When should I retire?

Sounds like such a simple question...one asked by millions of seniors each year. Yet the answers are as unique as the individual asking them. To help future retirees sort through it all, the Social Security Administration has unveiled a new benefits calculator.

This isn’t a first for SSA but this latest version goes further than earlier models. The Baltimore Sun’s Eileen Ambrose provides a nice breakdown of how it works:

You won't be able to use it if you don't have enough credits to qualify for benefits - 10 years of earnings - or you are already receiving benefits.

You will need to plug in your Social Security number and mother's maiden name. The agency says the site is secure. And when you print out your information, it won't include these identifying details.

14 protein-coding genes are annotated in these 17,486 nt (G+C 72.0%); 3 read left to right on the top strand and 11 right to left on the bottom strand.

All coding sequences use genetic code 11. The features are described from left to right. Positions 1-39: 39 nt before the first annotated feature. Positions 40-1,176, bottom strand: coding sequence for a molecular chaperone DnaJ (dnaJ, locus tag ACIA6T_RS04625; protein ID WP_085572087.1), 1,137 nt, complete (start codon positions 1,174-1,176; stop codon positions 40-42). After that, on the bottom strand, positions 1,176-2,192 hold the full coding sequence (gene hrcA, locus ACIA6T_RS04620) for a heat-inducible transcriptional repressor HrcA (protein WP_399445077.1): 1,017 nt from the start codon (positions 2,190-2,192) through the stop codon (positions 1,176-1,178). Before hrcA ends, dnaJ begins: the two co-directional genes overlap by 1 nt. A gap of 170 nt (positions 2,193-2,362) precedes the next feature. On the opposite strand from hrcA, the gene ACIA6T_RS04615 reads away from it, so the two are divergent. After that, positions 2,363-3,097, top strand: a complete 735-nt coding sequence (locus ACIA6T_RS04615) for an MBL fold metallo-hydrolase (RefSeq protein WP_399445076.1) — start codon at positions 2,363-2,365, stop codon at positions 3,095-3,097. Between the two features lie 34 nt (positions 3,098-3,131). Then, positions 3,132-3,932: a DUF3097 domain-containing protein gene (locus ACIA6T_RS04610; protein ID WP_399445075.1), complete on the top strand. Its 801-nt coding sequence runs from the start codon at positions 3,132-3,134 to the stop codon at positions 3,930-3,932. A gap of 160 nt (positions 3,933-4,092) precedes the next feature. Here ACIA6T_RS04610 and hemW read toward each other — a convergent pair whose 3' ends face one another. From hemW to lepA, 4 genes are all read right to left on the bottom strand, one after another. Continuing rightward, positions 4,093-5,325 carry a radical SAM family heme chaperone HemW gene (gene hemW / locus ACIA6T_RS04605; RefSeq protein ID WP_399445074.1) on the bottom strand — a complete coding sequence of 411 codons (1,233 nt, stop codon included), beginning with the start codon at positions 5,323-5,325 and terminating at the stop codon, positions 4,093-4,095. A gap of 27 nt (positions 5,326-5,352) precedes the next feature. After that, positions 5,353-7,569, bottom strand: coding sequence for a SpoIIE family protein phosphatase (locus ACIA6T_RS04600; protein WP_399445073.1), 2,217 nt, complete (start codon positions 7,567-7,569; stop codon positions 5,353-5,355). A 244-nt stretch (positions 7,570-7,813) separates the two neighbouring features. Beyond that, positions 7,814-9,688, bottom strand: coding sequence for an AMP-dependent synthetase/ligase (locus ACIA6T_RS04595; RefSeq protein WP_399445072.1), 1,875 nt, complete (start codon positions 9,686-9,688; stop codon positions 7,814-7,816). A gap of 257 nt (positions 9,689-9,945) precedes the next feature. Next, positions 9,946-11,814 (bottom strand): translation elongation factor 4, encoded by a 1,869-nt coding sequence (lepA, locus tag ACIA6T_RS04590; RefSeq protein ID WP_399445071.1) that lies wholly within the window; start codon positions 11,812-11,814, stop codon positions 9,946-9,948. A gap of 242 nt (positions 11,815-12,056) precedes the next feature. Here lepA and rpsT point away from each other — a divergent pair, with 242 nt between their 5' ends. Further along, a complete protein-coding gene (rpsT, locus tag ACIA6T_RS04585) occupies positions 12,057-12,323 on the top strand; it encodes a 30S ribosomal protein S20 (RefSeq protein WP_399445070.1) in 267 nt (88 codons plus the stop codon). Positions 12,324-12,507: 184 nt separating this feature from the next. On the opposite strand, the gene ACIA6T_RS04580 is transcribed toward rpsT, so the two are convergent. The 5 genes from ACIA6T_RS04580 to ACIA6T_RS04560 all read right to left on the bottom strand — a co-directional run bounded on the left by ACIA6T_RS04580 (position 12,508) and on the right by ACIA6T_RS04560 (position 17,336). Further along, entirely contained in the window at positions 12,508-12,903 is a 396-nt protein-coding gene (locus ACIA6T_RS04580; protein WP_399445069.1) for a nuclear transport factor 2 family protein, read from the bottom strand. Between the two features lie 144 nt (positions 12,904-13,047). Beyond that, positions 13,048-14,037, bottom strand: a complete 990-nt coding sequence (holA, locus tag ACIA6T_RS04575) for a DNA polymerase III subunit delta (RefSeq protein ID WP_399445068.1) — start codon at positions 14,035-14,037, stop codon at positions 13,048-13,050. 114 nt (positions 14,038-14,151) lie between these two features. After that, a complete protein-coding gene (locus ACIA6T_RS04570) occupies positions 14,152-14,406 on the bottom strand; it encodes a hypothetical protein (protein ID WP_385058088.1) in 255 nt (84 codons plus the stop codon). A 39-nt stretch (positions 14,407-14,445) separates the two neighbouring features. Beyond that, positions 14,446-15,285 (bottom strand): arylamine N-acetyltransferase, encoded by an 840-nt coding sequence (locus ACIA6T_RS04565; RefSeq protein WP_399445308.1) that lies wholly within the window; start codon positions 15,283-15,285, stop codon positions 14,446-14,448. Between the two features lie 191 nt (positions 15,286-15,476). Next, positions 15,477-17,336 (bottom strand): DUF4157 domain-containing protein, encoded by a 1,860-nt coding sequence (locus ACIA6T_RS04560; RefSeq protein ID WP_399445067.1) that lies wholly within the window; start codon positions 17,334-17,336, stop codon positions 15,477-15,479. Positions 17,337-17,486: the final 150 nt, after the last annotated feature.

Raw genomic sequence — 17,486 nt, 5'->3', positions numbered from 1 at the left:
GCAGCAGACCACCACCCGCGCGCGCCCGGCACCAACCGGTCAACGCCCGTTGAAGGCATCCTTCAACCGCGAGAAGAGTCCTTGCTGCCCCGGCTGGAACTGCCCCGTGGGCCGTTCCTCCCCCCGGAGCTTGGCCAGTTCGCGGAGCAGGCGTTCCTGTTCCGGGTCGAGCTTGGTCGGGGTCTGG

The calculator will ask when you plan to stop working and your average future earnings. It combines these with your earnings history so far.

With the click of the mouse, you can see what your monthly benefit will likely be at 62 - the earliest year to receive benefits - and at other ages. You can,for instance, calculate the difference in benefits by working one more year,something the annual paper estimates don't tell you. In my case, retiring at 63 instead of 62 would mean an extra $100 a month.

Our own senior policy analyst, Mary Jane Yarrington, says the more tools available to workers the better. She answers hundreds of questions from seniors and future retirees each year. Do you have a Social Security question? You can reach her at: “Ask Mary Jane”.